Mercapto-containing proteins, such as bovine serum albumin (BSA) and ovalbumin (OVA), play critical roles in various physiological and biological processes [13-16]. In view of the high reactivity ofMNPtoward thiols, wefurther explored the potential of MNPin the detection of thiol-bearing proteins. Upon the addition of BSA/OVA, the fluorescence intensity of MNP at 540 nm (I540) increased steadily companied with clear blue-shifts (Fig. S5 in Supporting information). After 30 min, the I540 leveled off, indicating that the reaction between MNP and BSA/OVA was finished within 30 min.The proteins without free sulfhydryl group (mucin and pepsin)  did not exertmuchinfluenceon the emission signal of MNP(Fig. 2), which suggests thatMNPcould be a potential probe for thiol-bearing proteins. It is noting that compared to small weighted thiols, mercapto-containing proteins initiated much higher fluorescence enhancements (>30-fold for OVA/BSA vs. eight-fold for thiols) companied with about 20 nm blue-shifts in the emission maximum (Fig. 2), which could be ascribed to the hydrophobic microenvironment provided by proteins [18, 19].
MNP is a push-pull electron system with 4-amino as the electron donor and 1, 2-imide as the acceptor. Its absorption and emission spectra are sensitive to the solvent polarity , namely, clear blue shifts in the absorption and emission maxima and fluorescence enhancement are expected to occur with decreasing solvent polarity. The absorption and emission spectra of MNP in different solvents were then tested to understand the polarity effect (Fig. 3). It is known from Fig. 3 that MNP displays solvatochromic UV-vis and fluorescence spectra: the absorption maximum changes from 384 nm in apolar hexane to 406 nm in PBS, while the emission peak shifts from 495 to 545 nmin the same series of solvents. The fluorescence quantum yield of MNP increases with decreasing solvent polarity (Table S1 in supporting information). About four-fold fluorescence enhancement with 20 nm blue-shift induced by non-mercapto protein casein [21, 22] (Fig. 2) could be attributed to the possibility that the probe may exist inside the hydrophobic cavity of casein.
|Figure 2. The emission spectra of MNPin the presence of different proteins (a) and their corresponding fluorescence intensities at 540 nm(b). PBS (20 mmol/L, pH 7.4) containing 2% MeCN, recorded 30 min after each addition, λex = 405 nm, 25℃.|
|Figure 3. Normalized absorption and emission spectra of MNP in different solvents, [MNP] = 10 mmol/L.|
Both OVA and BSA are proteins bearing sulfhydryl groups [23, 24]. When they are mixed with MNP, Michael addition reaction between the mercapto groups in the proteins and maleimide group in the probe takes place, leading to a remarkable fluorescence enhancement. In addition, proteins can provide hydrophobic cavities [25-28] for organic molecules, which increase the emission intensity on the other hand. Therefore, the maximum fluorescence increment caused by BSA/OVA (more than 30-fold) is much higher than that triggered by small weighted thiols (eightfold). The selectivity of MNP was evaluated by measuring its emission spectrum in the presence of different proteins. Only BSA and OVA induced significant fluorescence enhancements, other species including small weighted thiols initiated much smaller spectral changes (Fig. 2). The results reveal that MNP is highly selective toward mercapto-containing proteins over other species.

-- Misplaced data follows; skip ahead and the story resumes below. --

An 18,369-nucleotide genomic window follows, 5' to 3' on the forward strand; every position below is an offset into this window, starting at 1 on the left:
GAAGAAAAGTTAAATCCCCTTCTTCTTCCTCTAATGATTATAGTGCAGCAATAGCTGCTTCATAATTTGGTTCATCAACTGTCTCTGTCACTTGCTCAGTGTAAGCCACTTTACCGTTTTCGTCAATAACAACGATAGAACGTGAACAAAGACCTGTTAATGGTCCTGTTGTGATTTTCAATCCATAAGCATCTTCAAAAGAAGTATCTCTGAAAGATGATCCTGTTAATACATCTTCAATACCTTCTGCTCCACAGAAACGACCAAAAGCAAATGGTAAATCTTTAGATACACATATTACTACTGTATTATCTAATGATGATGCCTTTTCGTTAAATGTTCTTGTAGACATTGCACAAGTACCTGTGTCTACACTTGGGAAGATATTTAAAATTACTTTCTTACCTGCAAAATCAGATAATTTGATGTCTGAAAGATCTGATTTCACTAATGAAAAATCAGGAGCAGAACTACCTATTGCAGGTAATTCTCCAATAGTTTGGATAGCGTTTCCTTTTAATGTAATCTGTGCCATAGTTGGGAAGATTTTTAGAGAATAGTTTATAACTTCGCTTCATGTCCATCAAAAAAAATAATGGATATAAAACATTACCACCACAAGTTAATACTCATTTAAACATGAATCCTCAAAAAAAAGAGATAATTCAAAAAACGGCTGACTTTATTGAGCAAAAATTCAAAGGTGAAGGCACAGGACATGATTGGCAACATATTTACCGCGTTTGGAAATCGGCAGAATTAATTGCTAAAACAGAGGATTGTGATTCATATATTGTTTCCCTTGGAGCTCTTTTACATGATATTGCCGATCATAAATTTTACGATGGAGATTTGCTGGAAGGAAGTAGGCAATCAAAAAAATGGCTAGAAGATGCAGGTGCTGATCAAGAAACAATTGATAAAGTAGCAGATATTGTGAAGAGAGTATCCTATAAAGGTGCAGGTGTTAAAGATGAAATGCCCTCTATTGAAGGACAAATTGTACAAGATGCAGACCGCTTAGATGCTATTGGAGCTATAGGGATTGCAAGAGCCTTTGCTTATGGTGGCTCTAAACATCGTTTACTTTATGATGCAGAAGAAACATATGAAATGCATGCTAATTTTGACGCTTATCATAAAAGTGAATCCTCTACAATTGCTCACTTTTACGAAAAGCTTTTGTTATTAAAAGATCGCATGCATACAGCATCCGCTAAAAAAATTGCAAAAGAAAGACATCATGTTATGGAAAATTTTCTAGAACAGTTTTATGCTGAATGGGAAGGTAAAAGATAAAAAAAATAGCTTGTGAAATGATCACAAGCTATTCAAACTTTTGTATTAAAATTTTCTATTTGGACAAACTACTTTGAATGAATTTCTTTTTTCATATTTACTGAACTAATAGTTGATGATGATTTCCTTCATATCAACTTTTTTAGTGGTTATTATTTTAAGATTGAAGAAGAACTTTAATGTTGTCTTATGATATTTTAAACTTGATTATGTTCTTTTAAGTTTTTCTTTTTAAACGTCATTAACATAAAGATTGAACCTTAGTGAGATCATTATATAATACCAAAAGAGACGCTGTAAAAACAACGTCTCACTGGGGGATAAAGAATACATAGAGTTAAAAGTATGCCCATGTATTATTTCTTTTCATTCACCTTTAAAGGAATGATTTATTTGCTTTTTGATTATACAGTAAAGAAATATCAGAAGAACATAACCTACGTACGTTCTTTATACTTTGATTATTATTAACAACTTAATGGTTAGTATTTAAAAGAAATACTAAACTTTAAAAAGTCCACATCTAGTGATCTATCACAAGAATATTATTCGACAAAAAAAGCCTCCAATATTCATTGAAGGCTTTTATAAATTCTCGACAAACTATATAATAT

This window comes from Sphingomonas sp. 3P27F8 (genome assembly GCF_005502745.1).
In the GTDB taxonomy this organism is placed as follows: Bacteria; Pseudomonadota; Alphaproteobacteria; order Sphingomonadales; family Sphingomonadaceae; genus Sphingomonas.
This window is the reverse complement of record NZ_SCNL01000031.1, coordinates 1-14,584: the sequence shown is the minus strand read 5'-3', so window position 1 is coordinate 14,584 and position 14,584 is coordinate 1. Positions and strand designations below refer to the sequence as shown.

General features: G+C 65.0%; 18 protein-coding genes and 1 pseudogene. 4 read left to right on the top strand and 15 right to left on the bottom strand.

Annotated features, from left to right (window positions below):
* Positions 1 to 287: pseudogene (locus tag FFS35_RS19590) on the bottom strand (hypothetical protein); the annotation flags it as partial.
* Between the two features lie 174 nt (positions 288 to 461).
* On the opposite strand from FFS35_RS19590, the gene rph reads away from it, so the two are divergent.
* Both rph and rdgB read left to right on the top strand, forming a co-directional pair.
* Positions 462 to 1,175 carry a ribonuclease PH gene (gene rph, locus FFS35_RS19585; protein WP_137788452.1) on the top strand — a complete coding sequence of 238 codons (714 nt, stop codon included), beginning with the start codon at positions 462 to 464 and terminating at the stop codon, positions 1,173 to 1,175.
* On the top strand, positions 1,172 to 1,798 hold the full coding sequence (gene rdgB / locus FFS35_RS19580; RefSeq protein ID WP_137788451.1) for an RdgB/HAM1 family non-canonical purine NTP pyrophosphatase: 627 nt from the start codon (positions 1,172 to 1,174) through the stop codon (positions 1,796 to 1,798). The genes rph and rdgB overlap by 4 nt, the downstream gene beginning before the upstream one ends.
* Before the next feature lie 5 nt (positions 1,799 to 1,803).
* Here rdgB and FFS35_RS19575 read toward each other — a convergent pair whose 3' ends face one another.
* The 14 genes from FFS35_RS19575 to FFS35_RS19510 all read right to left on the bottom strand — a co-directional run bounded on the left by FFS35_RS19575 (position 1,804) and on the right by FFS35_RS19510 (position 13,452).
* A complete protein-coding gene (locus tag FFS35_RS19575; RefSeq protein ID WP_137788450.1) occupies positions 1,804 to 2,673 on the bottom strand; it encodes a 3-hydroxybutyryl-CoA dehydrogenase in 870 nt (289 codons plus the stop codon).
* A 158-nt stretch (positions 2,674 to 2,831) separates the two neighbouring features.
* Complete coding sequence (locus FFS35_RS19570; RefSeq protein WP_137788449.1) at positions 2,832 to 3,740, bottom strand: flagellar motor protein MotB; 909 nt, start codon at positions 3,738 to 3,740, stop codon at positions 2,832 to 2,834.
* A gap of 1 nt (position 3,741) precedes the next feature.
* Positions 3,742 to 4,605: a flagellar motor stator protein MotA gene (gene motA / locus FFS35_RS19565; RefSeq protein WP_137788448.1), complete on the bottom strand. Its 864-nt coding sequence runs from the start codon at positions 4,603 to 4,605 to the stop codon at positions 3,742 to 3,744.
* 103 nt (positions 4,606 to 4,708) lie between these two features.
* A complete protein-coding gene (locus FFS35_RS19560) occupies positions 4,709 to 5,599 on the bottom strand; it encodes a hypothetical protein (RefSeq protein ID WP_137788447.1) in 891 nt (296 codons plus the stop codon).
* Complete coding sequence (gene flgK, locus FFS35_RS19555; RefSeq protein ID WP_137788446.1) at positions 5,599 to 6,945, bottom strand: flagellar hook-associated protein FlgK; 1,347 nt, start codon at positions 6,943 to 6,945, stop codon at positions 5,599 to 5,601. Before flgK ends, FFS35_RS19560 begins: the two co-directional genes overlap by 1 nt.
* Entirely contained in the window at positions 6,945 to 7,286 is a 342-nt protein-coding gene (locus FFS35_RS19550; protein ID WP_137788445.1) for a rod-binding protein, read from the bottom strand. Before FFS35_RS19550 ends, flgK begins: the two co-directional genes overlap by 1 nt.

To study the possibility of precise quantitation of BSA/OVA, MNP was treated with different concentrations of BSA/OVA in PBS. Upon the addition of BSA, the fluorescence intensity increased significantly (Fig. 4). Good linear relationship between the fluorescence intensity at 530 nm and BSA concentration was observed in the range of 0-2.0 mg/mL (0-1.0 mg/mL for OVA, Fig. 4). The detection limits of BSA and OVA were calculated to be 6.8 and 2.1 mg/mL, respectively. The main protein in fetal bovine serum (FBS) is BSA , therefore, MNP was applied in the detection of BSA in FBS. From Table S2 in Supporting information, the BSA concentration in FBS is estimated to be 36.36 mg/mL with good recovery, which is consist with the normal BSA concentration in blood plasma (35-55 mg/mL) [29, 30].
|Figure 4. The effect of BSA/OVA concentration on the emission spectra of MNP (a, c, lex = 405 nm); the plot of fluorescence intensity at 540 nm vs BSA/OVA concentration (b, d). [MNP] = 20 mmol/L, PBS (20 mmol/L, pH 7.4) containing 2% MeCN, the samples was equilibrated at 25℃ for 30 min for each addition.|
3.3. Fluorescent imaging of thiols in living cells
To demonstrate the capability ofMNP for fluorescent imaging of thiols in living cells, Hela cells were incubated with MNP for 15 min, and strong green fluorescence was observed (Fig. 5a). A marked increase in the green emission was seen when Hela cells pretreated with 0.5 mmol/L GSH for 15 min, followed by incubated with MNP for another 15 min (Fig. 5b). By contrast, remarkable green emission decrease was observed when Hela cells were treated with 0.5 mmol/L N-ethylmaleimide (NME, a thiol-reactive reagent) for 30 min followed by further incubated with MNP for 15 min (Fig. 5c). These results imply that MNP is a potential candidate for fluorescent imaging of thiols in living cells.
|Figure 5. Fluorescence images of Hela cells incubated with 20 mmol/L MNP at 37℃. 1) the merged images of 2 and 3; 2) fluorescence images at the green channel; 3) the bright field image. a) Hela cells incubated with MNP for 15 min; b) Hela cells pretreated with 0.5 mmol/L GSH for 30 min followed by incubated with MNP for another 15 min; c) Hela cells pretreated with 0.5 mmol/L NME for 30 min, then incubated with MNP for another 15 min, excited with a 488 nm laser.|
In conclusion, a fluorescent probe MNP for thiols with maleimide as the receptor and naphthalimide as the fluorophore was designed and synthesized. MNP can be used to identify thiols based on the Michael addition reaction between -SH and maleimide. Mercapto-bearing proteins induced more obvious spectral changes of MNP due to their hydrophobic pockets. MNP has potential application in fluorescent imaging of intracellular thiols as well as in the detection of BSA in biological samples.Acknowledgment This work was financially supported by NSFC (Nos. 21576085 and 21475044),Shanghai Municipal Natural Science Foundation (No. 15ZR1409000).